End of Section 230 Protection for Bloggers?
According to the blog McIntyre v Ohio, an anonymous blog devoted to promoting anonymous speech, Senator Joe Lieberman has proposed stripping blog hosts of the immunity they currently enjoy from liability for things their blog commenters say.
If legislation like this ever actually passes, I’ll be shutting down comments.
Those who followed the recent smack down of a serial troll at Popehat will no doubt remember that Ken invoked section 230 as the reason I cannot be held responsible for stupid things said by my commenters. I have the finest comment section on the planet, but you can’t prevent idiots from walking in the door if you are going to have open comments. And there are always the Kilgore Trouts of the world, too: people who deliberately plant inflammatory or racist comments on sites to smear the blog proprietors.
What effect would stripping out section 230 immunity have on the exchange of ideas — especially ideas advanced by anonymous people? Both good and bad, I suspect, but mostly bad. I might still be willing to publish comments from people I know and trust — but anonymous commenters could not be allowed to speak. That would be bad to the extent that valid, well-documented ideas and news from anonymous commenters were to disappear.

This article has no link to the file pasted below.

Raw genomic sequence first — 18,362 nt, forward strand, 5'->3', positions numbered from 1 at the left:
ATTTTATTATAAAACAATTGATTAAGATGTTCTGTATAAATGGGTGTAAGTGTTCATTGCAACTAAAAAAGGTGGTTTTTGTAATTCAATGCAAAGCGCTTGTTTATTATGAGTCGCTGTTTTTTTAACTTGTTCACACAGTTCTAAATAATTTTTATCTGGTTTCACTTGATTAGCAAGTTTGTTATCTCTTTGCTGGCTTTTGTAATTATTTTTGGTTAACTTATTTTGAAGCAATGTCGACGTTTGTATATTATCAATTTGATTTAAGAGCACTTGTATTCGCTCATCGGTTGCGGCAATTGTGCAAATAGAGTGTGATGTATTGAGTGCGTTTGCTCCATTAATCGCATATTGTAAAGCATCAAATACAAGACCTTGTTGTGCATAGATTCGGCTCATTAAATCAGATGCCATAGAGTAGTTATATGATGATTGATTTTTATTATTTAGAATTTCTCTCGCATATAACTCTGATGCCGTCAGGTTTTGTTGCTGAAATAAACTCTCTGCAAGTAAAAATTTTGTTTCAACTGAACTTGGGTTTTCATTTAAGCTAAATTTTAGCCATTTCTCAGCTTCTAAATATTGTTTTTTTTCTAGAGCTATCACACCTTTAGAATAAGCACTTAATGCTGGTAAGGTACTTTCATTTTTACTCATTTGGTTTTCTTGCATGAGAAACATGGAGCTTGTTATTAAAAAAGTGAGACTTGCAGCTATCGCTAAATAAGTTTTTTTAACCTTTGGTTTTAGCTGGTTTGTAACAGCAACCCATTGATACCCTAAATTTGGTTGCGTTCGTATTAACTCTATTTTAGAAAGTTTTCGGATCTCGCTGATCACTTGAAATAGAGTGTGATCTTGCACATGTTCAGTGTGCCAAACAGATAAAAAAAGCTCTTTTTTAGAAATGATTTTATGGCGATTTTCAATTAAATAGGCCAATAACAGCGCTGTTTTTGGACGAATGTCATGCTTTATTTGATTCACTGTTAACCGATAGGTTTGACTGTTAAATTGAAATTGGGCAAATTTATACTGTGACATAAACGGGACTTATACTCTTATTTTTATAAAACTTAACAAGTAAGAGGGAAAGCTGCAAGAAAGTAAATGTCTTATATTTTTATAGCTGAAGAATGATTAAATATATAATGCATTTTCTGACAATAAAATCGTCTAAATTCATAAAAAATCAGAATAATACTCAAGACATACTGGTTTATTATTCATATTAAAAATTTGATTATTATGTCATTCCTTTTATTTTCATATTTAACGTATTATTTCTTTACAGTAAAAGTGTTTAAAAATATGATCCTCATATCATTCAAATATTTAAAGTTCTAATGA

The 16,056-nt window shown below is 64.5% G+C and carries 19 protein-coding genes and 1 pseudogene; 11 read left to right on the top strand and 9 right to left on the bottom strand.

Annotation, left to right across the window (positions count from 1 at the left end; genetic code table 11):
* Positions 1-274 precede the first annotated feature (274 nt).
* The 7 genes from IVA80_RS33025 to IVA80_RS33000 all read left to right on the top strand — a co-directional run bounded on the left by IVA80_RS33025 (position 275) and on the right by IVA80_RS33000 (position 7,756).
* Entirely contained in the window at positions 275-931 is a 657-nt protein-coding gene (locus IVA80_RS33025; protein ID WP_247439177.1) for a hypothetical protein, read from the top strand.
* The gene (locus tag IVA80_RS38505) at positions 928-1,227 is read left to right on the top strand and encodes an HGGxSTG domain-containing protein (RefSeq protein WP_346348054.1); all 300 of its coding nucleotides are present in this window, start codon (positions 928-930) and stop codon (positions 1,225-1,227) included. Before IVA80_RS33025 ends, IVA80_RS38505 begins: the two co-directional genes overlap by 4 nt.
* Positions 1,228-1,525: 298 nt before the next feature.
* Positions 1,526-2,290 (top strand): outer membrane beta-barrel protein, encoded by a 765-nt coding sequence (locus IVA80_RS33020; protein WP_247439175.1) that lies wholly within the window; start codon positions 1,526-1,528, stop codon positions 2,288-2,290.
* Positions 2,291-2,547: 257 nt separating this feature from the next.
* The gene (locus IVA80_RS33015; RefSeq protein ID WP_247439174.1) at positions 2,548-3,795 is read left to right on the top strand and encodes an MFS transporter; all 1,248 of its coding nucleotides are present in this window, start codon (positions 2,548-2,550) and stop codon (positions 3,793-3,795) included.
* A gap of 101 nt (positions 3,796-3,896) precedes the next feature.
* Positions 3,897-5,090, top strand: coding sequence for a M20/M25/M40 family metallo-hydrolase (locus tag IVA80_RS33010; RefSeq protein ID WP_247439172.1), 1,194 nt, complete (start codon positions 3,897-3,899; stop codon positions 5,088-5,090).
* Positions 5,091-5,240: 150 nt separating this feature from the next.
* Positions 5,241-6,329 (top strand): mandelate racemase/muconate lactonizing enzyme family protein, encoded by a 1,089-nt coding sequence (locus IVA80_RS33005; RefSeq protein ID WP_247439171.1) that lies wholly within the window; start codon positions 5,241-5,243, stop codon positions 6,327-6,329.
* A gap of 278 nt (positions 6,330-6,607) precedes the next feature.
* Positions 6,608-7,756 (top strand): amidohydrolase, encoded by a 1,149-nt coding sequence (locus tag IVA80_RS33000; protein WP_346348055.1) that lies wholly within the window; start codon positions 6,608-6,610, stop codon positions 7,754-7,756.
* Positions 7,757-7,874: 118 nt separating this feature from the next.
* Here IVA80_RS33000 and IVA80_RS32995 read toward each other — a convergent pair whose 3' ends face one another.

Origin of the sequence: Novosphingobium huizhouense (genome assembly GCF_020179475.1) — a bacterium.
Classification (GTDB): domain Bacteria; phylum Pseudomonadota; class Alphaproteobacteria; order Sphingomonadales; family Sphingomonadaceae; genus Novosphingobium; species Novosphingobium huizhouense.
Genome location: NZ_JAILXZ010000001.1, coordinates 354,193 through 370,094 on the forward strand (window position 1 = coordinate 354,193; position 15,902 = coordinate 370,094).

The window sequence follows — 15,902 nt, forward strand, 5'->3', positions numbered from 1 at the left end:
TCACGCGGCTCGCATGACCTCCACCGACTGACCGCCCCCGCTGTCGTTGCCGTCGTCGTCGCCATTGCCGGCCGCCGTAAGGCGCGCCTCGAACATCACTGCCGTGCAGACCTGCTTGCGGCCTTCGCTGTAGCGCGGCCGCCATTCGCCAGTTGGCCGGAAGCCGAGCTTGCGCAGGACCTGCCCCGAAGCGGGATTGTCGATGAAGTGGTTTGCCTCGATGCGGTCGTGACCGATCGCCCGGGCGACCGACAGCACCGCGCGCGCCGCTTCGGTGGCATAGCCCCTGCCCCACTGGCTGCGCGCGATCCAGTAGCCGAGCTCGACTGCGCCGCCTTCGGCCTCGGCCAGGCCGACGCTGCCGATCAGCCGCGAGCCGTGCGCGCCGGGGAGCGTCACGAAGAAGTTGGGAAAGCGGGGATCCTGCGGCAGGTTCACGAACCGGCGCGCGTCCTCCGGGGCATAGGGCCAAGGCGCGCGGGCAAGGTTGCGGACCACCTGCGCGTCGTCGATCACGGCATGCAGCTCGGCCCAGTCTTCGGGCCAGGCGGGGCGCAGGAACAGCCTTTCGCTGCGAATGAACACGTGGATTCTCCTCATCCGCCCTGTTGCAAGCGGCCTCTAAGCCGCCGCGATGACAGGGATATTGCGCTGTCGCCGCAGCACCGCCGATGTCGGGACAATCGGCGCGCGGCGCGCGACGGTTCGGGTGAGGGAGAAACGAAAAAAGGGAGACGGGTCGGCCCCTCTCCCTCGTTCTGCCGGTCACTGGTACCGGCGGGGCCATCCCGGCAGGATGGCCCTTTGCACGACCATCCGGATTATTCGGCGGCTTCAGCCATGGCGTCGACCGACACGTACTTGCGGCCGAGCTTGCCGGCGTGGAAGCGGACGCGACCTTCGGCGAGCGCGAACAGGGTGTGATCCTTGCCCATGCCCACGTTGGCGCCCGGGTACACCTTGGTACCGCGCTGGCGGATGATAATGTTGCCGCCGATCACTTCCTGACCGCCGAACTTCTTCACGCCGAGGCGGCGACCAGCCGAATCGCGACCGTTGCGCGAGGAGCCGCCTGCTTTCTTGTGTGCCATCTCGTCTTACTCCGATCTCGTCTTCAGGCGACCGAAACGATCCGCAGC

There would be one silver lining. You see, anonymous commenters (and bloggers) are also responsible for a lot of disinformation. And there is far too great a tendency for people to believe factual assertions by anonymous bloggers or commenters. Just because an anonymous blogger or commenter says something does not make it true. I specifically note this in part because I myself have been the victim of anonymous people making up “facts” about me. And it’s surprising how often people lap that kind of thing up.
So a revision to section 230 would be mostly bad. But given how often anonymous speech is not factual, you’re not going to find me crusading on this particular issue. I’m all for free speech; don’t get me wrong. But reducing the power of anonymous trolls to spread lies is no trivial matter.
UPDATE: Famed free speech attorney Marc Randazza sounds much more concerned, saying: “It will be a grave day if this amendment succeeds.”
UPDATE x2 4-2-12: As a handful of you have guessed, this was an April Fool’s hoax perpetrated by me and a few other bloggers. In reality, I would be very concerned with a law like this. Details in an upcoming post.
This may be my favorite April Fool’s joke yet. If you go back and re-read my comments in the thread, you’ll get an idea why.
5-6 commenters guessed and had their comments immediately moderated with a note from me asking them to keep the secret. (They all did.) I have now released those comments with a note explaining that they were released from moderation today.
UPDATE x3: My post on the deconstruction of the joke is up. You can read it here.